In theory, you’ve done everything right. You’ve applied across the board, you’ve been professional and enthusiastic, and you’re confident about how your experience matches up with the roles you’re interested in. Yet instead of having your choice of offers, you’re met with only crickets.
When you’re struggling to be interviewed, one potential stumbling block might be your resume. In some cases, changing your resume might be the key to unlocking your next career move. However, making unnecessary changes can be a waste of time and may even make your chances worse.
Keep reading for our favorite advice on knowing how to tell if your resume is showing off your best side.
Avoid basic mistakes
Your resume should, at a bare minimum, be:
- Completely up-to-date
- Free from spelling and grammar errors
- In the requested format
- Attached to a professional email
If you’ve been putting off updating it to reflect your latest achievements, or if you’ve been known to struggle with the difference between ‘there’ and ‘their’, this is a good place to start.
Make calculated changes
The one way you should be editing your resume on a regular basis — every time, or nearly every time, you send it in — is by tailoring it for each job opening you apply to. These are rarely deep edits, but are instead tweaks meant to direct your audience’s attention to your most relevant skills.
The easiest of these changes is to reflect the wording used in the job posting. It shows you’re paying attention and ensures that you won’t be misunderstood.
Get a second opinion
A resume is a piece of business writing, and all writers need a good editor. Think about your brewing industry network: is there someone who might be willing to look over your resume? The ideal editor here is somebody with hiring experience, but don’t disregard the usefulness of advice from another job-hunter as well.
When asking for advice, remember to set aside your ego while still relying on your own judgement. It’s important not to take suggestions personally, but if something sounds wrong to you there’s no reason not to investigate further.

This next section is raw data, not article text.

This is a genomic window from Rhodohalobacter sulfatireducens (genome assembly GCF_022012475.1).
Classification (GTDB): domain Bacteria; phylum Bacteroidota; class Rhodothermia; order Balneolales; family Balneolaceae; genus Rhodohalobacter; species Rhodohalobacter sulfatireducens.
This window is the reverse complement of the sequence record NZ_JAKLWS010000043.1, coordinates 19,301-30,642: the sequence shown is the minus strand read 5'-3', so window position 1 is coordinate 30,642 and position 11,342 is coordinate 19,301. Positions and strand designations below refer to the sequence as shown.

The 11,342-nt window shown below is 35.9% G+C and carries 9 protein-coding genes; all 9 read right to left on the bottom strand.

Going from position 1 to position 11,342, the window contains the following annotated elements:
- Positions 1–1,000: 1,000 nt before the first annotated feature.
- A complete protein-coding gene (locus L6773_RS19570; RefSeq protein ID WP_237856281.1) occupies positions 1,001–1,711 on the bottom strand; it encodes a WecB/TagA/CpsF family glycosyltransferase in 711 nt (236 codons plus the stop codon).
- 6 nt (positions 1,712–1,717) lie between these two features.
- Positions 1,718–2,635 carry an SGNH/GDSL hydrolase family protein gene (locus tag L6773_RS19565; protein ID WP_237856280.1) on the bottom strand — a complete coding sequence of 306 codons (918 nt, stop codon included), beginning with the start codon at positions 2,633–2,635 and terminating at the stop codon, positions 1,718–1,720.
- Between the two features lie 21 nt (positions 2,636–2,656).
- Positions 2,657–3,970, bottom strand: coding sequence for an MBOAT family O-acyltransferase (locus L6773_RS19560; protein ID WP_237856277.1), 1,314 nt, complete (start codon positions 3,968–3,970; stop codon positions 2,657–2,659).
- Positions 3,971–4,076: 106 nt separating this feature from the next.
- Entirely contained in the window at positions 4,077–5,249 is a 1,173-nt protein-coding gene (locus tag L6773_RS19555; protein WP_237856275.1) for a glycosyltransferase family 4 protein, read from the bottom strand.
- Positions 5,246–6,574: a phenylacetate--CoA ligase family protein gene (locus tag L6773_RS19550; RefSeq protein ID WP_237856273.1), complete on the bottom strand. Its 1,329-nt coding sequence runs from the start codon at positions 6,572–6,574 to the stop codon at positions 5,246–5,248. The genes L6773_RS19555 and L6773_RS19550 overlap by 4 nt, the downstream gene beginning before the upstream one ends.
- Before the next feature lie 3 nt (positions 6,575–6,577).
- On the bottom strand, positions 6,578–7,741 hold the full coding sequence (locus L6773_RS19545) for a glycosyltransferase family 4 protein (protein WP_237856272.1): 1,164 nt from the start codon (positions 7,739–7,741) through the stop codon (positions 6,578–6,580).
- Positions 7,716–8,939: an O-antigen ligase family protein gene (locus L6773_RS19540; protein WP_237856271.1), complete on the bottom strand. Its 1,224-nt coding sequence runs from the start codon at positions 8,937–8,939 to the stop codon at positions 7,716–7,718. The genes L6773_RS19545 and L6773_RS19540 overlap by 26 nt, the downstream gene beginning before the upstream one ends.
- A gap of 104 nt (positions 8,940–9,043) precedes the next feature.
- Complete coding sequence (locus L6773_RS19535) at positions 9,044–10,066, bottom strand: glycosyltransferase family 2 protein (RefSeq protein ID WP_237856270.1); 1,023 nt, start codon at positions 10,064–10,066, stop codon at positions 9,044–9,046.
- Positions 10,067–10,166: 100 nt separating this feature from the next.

Stand out in the right way
The brewing industry is a creative place, but your resume is not the right arena for you to show off your artistic side. If you’ve previously tried to stand out using funky fonts or confusing designs, it’s time to strip your resume back to the essentials.
Find a basic resume template — classic and modern varieties both work, though stay away from excessively complex designs — and build from there. Ideal fonts include Times New Roman, Arial, and Open Sans, which are all easy-to-read and professional. In most cases, it’s best to stick with one font and to use sizing, bold, or italics to differentiate between sections.
Play it close to the chest
When taking a second look at your resume, it’s easy to start imagining what other people see in it, and tempting to write a few notes for clarification. After all, maybe the hiring manager thinks you’re flaky because you only stayed at your previous brewery for a year — wouldn’t it be better to explain why you left?
Resist this impulse. While showing your personality is a good thing, these kinds of justifications and explanations rarely reflect well on you. At best, they’ll come across as irrelevant. At worst, they’ll appear to be unprofessional excuses.
Design for your strengths
Not everyone has years of experience in the brewing industry when they start applying to jobs. If you’re applying for entry-level positions but still can’t get your foot in the door, it might be time to try switching up your resume style.
In some cases, particularly for people transitioning from other careers, a functional or skills-based resume might work in your favor. Instead of focusing on work history, these lead with a list of relevant skills (including details of how you have put them into practice), followed by a brief chronological work history. However, this format does make your introduction or cover letter that much more important, so focus on writing one which explains your previous history and your interest in moving into the brewing industry.
Update the substance, not just the style
If you’re job hunting without a current position, managing the application process (along with your stress!) can feel like a full-time job. However, there’s no reason to place yourself on the sidelines. Internships and volunteering may not offer much for your wallet, but they make for engaging additions to your resume.
If no opportunities are available in your area, consider taking an online course. These are often affordable, and they give you the chance to broaden your skillset both within and outside the usual boundaries of the brewing industry.